Invited contributions have some advantages, especially after tenure.
(1) Rejection is not as much of an issue. I've never been invited to submit something and then rejected.
(2) You can still get feedback, but you aren't necessarily anonymous so you can cite your own work freely.
(3) It is nice to be invited. It shows your work is valued, or at least you are on the short list of people invited in a particular sub-field.
(4) Invitations are usually for special issues of journals or books that are less random than non-special issues of journals. They are more likely to be read by specialists in your own field.
(5) The article is often published in a journal that is usually refereed. Thus it essentially counts as an article in a refereed journal. (Even if you put an asterisk beside it.)
(6) It provides a stimulus for writing an article, and external incentive.
There are some drawbacks too:
(1) If you aren't careful, you can relax your own internal standards. They won't reject you, after all, so you don't have to be quite as rigorous with yourself.
(2) The level of critique you get might not be as rigorous either. You might miss out on the opportunity to improve your work.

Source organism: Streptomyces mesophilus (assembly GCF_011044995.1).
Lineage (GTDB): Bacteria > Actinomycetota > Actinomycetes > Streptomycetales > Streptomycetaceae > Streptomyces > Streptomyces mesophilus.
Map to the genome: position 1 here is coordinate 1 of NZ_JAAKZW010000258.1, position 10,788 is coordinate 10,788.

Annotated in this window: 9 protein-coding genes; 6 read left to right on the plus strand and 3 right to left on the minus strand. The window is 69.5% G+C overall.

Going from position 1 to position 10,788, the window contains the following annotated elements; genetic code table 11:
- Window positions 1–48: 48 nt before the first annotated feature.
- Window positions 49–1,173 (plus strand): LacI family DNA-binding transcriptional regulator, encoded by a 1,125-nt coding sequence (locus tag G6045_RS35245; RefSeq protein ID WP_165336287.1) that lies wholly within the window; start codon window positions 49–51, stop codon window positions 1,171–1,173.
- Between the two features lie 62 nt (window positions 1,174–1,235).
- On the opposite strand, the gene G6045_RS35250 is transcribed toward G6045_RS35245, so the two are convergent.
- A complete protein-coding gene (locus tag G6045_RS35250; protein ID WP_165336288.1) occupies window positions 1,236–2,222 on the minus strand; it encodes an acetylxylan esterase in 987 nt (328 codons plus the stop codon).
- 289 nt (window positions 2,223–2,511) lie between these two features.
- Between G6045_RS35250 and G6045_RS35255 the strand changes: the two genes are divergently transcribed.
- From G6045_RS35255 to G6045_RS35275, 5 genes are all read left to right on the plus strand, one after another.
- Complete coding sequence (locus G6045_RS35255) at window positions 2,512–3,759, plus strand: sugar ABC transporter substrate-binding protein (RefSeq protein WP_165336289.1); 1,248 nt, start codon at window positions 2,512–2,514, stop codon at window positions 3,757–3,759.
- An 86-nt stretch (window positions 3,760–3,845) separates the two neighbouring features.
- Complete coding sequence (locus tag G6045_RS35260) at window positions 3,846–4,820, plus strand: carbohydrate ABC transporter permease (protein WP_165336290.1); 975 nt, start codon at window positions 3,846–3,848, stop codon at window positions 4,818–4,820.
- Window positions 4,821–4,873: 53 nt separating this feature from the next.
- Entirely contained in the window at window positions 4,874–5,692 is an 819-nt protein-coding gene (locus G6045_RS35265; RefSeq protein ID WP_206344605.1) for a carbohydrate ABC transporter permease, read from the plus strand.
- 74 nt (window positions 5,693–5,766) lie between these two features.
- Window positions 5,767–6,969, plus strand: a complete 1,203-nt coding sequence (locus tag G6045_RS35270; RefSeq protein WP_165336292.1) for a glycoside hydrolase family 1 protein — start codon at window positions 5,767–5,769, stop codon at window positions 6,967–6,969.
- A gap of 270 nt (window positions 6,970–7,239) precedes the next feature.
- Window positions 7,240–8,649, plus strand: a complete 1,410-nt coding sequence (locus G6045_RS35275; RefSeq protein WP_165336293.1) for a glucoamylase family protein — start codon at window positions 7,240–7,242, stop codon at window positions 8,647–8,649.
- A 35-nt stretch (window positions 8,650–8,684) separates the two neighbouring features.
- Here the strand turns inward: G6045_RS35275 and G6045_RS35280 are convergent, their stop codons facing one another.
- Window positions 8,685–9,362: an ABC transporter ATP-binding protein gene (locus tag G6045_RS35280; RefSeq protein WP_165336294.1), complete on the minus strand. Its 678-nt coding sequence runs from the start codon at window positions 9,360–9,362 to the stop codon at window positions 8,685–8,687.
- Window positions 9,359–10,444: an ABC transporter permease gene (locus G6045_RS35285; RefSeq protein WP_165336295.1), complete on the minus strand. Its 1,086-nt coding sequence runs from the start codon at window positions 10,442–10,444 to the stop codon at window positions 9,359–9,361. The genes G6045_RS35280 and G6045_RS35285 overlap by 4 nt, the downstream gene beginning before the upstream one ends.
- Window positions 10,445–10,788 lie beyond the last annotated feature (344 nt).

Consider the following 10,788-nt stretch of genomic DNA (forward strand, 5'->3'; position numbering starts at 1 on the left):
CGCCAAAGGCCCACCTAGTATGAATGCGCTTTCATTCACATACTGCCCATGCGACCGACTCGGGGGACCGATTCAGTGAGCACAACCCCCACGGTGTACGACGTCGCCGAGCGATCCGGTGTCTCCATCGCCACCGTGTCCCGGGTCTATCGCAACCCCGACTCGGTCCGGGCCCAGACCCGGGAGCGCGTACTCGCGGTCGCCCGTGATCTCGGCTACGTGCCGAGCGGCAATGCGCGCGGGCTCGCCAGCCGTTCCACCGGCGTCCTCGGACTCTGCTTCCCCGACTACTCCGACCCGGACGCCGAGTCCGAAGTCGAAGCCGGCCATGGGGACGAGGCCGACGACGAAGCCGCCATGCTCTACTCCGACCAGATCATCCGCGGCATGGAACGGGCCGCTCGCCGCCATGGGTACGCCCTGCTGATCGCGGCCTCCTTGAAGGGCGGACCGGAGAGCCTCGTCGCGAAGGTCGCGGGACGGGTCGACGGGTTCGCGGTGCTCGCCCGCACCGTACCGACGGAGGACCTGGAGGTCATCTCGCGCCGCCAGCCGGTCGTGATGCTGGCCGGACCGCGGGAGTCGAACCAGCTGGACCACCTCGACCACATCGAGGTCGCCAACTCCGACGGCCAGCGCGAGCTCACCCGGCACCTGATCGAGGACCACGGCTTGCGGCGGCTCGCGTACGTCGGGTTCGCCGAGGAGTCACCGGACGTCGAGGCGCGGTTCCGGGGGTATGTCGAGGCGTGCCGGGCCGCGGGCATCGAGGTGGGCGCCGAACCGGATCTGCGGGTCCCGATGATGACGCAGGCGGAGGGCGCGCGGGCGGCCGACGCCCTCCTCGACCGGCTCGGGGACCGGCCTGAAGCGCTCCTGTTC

(3) You can easily begin allow other people determine your research agenda. (I could do little else but write articles in response to invitations, if I wanted to.) You can justify it to yourself: I would have written this anyway, right?
I have no idea how many articles I have written by invitation. I could look at my cv and tell you, I guess. I'd guess it is a lot, more than half of my total number of articles. I don't regret any in particular, though I might have taken more control of my destiny at times.
Invitations are the elephant in the room in any discussion of peer review. If a lot of articles are published through invitations, then peer review becomes much less attractive to senior scholars like myself. If I am reasonably confident that I can write a good article without the "help" of an anonymous reviewer, who may or may not help, then I can side-step the process almost completely by publishing almost exclusively by invitation. Then the only people having to subject themselves to peer review are junior scholars too new to the field to be invited a lot, and who need the stamp of approval of peer review for tenure.
I actually got a lot of invitations even before tenure, so my case was a mixture. I did go through the process of submitting and being accepted or rejected, but very quickly I also began to get invited too. I don't remember a long period of being an unknown.